Please don’t tell me how to “feel”.

Have you ever shared your feelings of guilt with someone else? Have you ever been told, "Don't feel that way"? How about when you tell someone that you’re "worried", and again they say, “Don’t worry”.  My feelings are my feelings. Telling me “not” to have them or "don't feel them", isn’t going to work. Now, it’s a completely different story if we discuss “how” these negative feelings aren’t doing me any good. An even better idea is for us to talk about the different ways I can move forward and eliminate these feelings. I’m willing to listen; but telling me “not to feel” isn’t going to work.

Today’s blog topic has been created at the request of a few of you readers. Your requests inspire and fuel me to research, ponder on,….. and write. I enjoy it when you request a blog topic; it’s a great compliment. Your request tells me you’re interested in my thoughts and they help me to learn. You have given me a great gift. Thank you.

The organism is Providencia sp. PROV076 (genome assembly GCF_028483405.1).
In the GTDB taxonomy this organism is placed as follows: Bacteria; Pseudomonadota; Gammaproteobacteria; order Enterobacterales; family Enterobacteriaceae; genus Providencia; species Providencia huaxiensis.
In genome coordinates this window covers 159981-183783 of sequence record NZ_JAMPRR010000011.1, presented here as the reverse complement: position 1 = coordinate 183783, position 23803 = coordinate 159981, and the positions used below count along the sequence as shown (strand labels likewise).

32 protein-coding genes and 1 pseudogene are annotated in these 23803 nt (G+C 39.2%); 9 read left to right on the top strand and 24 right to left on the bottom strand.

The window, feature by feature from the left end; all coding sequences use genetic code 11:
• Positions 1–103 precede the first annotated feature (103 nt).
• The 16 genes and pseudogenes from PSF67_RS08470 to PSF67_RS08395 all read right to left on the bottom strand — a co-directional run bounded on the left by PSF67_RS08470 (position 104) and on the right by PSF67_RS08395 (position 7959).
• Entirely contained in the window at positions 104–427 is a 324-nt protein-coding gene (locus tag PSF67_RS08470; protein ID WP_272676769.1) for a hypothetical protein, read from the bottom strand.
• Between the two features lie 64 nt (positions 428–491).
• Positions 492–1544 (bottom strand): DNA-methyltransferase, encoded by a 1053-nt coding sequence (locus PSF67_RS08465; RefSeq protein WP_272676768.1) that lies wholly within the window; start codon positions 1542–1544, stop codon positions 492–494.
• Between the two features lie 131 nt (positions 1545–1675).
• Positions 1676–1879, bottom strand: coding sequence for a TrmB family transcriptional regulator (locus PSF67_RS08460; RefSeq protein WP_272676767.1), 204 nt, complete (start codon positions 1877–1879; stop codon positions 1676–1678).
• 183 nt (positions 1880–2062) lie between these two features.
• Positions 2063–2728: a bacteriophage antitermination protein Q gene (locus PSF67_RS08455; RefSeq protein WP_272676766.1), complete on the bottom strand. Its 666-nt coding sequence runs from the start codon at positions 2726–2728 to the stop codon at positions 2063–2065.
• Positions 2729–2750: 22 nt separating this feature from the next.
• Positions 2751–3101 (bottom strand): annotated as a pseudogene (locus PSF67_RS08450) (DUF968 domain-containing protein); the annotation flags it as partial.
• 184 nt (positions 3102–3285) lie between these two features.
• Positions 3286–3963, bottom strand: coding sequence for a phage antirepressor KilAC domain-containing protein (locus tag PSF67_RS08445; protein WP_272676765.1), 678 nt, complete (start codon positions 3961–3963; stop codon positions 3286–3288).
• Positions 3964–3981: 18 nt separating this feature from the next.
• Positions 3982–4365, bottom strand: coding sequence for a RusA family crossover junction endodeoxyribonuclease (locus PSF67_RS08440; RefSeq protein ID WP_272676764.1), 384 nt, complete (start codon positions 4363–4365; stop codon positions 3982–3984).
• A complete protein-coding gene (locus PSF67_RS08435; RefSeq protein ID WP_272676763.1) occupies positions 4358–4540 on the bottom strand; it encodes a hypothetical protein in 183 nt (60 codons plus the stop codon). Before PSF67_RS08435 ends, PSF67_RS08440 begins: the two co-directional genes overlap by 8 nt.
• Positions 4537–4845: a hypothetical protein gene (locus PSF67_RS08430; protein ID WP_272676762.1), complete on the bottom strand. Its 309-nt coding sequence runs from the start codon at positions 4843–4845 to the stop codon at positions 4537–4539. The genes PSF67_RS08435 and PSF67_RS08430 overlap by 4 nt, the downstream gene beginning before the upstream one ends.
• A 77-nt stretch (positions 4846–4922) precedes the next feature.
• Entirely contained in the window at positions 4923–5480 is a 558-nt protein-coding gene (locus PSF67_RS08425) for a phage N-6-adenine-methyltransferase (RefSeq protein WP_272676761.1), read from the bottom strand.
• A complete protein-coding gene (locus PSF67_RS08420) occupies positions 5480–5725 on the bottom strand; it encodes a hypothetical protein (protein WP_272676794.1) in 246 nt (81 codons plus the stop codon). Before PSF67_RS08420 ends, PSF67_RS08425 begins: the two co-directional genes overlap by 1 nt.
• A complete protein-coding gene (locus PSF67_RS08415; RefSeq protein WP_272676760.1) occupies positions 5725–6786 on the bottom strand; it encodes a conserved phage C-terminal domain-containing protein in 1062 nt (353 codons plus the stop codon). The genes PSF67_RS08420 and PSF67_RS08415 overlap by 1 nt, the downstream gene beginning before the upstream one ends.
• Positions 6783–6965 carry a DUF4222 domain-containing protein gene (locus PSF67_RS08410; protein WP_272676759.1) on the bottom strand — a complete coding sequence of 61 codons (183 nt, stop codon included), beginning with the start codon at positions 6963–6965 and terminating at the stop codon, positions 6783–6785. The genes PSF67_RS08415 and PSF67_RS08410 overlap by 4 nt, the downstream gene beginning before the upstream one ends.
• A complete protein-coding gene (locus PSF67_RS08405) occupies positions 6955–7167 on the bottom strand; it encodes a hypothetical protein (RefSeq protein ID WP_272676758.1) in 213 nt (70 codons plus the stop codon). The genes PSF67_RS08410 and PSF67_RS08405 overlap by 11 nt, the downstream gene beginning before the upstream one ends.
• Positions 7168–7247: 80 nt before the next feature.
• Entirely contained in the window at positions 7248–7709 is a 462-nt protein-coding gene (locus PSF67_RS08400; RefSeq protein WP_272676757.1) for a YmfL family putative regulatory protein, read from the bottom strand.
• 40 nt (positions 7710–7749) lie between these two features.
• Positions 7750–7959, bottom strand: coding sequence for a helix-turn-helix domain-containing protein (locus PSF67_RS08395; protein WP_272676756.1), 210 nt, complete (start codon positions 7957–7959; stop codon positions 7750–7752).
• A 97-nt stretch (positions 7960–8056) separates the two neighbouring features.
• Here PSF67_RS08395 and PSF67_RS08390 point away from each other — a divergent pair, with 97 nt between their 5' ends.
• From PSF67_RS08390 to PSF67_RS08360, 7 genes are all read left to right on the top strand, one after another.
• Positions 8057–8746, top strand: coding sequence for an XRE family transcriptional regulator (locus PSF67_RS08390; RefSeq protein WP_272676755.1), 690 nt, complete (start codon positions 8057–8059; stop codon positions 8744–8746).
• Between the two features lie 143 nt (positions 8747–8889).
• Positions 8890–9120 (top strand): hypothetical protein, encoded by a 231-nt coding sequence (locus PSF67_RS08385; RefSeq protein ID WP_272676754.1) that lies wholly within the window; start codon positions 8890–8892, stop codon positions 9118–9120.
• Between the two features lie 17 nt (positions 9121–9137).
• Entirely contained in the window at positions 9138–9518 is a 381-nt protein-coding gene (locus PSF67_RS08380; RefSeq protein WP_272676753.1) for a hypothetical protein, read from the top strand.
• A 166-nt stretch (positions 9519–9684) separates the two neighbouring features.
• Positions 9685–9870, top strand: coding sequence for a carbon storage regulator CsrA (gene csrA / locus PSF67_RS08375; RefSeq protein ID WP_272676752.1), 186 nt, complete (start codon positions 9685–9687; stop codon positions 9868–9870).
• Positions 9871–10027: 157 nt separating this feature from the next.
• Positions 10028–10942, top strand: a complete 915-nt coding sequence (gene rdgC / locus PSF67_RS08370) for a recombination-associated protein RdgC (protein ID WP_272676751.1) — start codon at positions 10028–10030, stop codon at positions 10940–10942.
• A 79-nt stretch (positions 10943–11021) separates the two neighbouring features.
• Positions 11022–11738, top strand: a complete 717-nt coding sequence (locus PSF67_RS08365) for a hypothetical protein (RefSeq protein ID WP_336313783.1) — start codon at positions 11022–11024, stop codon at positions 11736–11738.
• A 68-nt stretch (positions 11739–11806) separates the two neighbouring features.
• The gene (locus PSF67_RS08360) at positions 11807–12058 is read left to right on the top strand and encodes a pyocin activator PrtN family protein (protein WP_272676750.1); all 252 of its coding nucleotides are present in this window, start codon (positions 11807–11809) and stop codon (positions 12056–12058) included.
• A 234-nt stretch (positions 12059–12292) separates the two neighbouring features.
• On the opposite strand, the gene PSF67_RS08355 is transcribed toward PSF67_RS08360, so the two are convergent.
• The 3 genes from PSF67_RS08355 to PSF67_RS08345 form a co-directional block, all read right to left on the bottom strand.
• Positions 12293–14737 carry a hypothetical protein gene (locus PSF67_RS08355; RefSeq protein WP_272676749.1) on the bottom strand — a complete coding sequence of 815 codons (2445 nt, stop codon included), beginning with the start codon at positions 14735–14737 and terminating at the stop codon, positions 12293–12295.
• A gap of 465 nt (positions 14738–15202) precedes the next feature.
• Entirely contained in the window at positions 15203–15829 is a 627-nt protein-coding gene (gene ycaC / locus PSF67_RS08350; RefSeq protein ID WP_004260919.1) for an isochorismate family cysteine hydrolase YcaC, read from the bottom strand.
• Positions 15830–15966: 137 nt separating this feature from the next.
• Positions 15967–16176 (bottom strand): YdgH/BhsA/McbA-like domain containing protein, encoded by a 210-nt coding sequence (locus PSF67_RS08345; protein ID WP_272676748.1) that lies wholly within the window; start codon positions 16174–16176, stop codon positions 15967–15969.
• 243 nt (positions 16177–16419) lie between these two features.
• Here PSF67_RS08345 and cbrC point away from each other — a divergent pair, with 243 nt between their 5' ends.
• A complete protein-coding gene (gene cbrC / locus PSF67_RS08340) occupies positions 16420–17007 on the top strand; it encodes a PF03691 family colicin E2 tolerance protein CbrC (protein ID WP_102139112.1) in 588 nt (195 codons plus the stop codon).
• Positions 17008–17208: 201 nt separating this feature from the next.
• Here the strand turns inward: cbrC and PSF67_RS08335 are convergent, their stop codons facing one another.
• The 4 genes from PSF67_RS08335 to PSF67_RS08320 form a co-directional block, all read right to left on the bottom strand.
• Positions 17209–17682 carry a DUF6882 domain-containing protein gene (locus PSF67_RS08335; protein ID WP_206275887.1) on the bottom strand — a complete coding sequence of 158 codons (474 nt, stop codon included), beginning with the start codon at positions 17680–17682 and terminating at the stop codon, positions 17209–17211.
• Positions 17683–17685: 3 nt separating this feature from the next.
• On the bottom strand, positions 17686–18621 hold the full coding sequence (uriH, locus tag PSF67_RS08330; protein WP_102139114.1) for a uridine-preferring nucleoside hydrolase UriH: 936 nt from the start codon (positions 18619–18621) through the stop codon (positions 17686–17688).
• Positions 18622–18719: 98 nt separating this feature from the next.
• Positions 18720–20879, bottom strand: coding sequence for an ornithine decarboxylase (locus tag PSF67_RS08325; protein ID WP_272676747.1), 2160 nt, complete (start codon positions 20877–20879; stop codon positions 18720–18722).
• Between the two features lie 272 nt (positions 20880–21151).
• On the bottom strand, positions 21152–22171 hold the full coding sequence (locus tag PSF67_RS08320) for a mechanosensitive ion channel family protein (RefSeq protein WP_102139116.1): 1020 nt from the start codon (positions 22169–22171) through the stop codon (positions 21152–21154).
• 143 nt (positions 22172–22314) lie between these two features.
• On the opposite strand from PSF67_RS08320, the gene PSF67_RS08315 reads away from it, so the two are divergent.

Let me begin by saying that I worry; I have regrets; and I have feelings of guilt for some of the pain I have caused others by my actions. However, I do my best not to allow these feelings take away my enjoyment of life today or my dreams for tomorrow. I say that “I do my best” because it’s a constant work in progress. I am forever learning, growing and evolving. To tell myself or someone else, “Don’t feel that way”, isn’t going to help. Please note that I refer to worry, regret and guilt as “feelings” and not “emotions”. A newborn baby isn't capable of experiencing the feelings of worry, regret or guilt. Through my research, I’ve enjoyed the references of emotions differently than feelings. I can take ownership of my feelings; I’m responsible. When I’m responsible, I can change and evolve.